Abstract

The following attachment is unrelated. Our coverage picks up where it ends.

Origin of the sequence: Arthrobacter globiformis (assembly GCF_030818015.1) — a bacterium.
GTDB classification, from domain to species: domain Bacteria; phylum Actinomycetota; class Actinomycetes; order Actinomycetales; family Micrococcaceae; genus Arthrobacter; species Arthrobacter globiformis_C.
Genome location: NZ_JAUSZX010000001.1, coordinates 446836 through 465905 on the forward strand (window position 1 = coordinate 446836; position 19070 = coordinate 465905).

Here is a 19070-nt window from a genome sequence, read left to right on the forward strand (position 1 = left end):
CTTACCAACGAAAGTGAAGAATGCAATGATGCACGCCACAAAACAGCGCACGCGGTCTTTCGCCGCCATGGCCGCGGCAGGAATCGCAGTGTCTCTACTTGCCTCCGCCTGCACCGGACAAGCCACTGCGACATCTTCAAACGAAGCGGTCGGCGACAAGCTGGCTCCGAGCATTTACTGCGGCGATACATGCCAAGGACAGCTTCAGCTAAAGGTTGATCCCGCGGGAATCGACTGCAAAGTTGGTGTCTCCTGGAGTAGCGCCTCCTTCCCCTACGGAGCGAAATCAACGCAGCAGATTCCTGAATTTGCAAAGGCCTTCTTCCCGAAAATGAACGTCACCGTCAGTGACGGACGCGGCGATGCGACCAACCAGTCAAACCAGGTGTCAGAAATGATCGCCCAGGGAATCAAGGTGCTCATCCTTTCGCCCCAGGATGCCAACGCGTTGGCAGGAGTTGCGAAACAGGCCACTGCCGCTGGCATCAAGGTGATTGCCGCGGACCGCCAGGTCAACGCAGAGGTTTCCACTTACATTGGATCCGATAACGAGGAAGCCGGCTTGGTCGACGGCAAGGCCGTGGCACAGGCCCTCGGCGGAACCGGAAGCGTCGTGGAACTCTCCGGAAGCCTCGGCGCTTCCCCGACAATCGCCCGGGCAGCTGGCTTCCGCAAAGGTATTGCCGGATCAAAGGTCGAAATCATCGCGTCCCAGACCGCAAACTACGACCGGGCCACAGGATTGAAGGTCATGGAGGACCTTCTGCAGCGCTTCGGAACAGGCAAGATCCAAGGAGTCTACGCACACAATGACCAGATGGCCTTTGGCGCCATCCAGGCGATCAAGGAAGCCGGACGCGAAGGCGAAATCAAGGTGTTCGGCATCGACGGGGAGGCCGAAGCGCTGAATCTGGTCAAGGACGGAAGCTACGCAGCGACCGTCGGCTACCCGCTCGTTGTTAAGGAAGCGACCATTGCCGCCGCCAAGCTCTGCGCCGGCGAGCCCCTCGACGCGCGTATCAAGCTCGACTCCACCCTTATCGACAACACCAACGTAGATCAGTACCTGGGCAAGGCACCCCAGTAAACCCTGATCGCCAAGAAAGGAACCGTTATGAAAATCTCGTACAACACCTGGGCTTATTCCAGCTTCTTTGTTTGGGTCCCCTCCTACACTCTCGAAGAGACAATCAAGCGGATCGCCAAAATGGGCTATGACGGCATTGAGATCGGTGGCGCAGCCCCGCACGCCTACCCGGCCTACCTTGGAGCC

This article argues that Argentina’s recent feminist “green wave” emerged from the political militancy of working-class women responding to the economic violence of the 1990s neoliberal reforms and the nation’s financial collapse in 2001. The first section details the gendered experience of the 1990s neoliberal crisis from the “feminization” of the workforce, the rise in child mortality due to malnutrition, and, as a result, the increase in deaths from clandestine abortions. The second section details the development of gendered consciousness among working-class women through the formation of espacios de mujeres (women’s spaces) after 2001. The espacios allowed piqueteras (unemployed women) to organize against patriarchal violence and gendered marginalization in their homes and organizations. The third section examines how working-class women’s participation in the yearly National Women’s Encounter transformed it from a small women’s gathering to a conference that brought together social movements under a shared feminist abortion rights banner.

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